and, to a lesser extent, to the mid-Maastrichtian fauna of America.
What about the end-Maastrichtian fauna?
      Although teeth from
the upper Nanxiong indicate the presence of a tyrannosaur as big as T. rex,
the contemporary Nanshiungosaurus was only 6m long.  That was far smaller
than Therizinosaurus, which faced T. bataar, a smaller hunter than T. rex.  
was even smaller than Segnosaurus, which confronted the
diminutive Alectrosaurus.  In no other Asian environment was there such a
The biggest tiger is in Siberia. Elephants and buffaloes are in Africa. What is endangered is not the Siberian Tiger's prey, but the tiger subspecies itself...
Tyrannosaurus seems to have been an intruder in south China, where the
local endemics were not co-adapted and soon succumbed.
[...] and south China may have been isolated for most of the intervening 12
m.y. (the presence of the primitive Alioramus in the Nemegt svita at Nogoon
Tsav suggests gradually increasing contact between formerly isolated regions
of Asia.)
Isolated? How? Why?
[...] Microhadrosaurus may have been equally challenged.  Sometimes compared to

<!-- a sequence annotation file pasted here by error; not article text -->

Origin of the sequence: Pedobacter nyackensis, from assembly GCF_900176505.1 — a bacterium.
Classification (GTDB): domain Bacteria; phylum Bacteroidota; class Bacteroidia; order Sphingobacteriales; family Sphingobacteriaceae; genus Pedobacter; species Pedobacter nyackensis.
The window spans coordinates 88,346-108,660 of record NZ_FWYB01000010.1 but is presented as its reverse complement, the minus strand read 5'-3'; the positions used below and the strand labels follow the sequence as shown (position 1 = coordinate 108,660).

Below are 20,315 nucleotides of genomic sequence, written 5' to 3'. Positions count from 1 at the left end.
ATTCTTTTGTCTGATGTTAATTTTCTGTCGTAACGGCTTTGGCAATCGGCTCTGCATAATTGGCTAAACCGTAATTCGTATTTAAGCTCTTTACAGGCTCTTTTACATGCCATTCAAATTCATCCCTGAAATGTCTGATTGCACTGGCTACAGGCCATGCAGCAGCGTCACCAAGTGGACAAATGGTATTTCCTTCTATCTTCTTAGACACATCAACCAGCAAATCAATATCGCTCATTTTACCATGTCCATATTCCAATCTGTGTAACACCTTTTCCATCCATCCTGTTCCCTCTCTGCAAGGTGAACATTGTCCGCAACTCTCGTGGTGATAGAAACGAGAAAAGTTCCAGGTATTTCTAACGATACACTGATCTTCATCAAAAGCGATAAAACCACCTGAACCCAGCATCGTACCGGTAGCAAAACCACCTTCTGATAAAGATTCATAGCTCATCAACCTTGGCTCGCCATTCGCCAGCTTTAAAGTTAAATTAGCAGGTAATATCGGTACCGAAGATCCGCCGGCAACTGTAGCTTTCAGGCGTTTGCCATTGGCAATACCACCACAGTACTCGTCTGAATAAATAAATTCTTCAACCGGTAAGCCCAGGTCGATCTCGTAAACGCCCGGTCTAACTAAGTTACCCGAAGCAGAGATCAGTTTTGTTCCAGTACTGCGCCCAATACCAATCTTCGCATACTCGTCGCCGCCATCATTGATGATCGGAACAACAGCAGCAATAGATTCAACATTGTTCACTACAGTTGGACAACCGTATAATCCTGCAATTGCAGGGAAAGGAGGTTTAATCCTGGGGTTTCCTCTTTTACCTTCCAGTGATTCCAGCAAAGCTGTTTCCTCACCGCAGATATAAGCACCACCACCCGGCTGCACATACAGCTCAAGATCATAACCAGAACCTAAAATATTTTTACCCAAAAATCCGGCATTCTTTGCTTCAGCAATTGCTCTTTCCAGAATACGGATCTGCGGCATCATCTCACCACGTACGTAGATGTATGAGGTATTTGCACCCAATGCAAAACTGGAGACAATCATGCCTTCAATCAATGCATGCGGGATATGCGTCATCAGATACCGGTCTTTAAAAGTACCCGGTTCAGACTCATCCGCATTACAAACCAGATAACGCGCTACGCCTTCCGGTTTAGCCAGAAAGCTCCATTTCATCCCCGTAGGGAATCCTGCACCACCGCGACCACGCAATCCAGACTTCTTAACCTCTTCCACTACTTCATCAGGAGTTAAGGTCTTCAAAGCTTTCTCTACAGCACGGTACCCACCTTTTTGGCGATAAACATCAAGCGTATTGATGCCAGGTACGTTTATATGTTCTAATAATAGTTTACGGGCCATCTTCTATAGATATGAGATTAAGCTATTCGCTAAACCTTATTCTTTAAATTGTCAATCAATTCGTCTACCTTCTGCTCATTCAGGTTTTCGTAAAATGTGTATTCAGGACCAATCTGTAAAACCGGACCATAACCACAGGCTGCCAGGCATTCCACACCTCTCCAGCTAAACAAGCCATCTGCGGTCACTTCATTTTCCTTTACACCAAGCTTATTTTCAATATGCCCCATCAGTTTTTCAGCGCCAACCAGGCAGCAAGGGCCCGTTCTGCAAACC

it might have been the archaic Tanius,
Does this mean Microhadrosaurus -- 2,4 m in length -- is a juvenile (no big surprise, but I haven't read this anywhere so far...)?
Perhaps one or more
other taxa nested elsewhere, and the predator subsisted to an extent on
pterosaur nests, turtles, etc., for a time,
Just for size comparison -- imagine cats subsisting on INSECT EGGS... This example may be wrong by an order of magnitude or more, but that's still close enough.
accounting for various other
Turtles didn't go through unscathed, but they did survive quite well, and most AFAIK were small freshwater inhabitants... I absolutely can't imagine tyrannosaurs surviving on such turtles for thousands of years.
although such a doomed, marginal existence
should lead to doom very, very fast because population sizes must have plummeted below anything sustainable -- or it should lead to EMIGRATION even faster.
But even before that, it should lead to immigration of herbivores from somewhere else!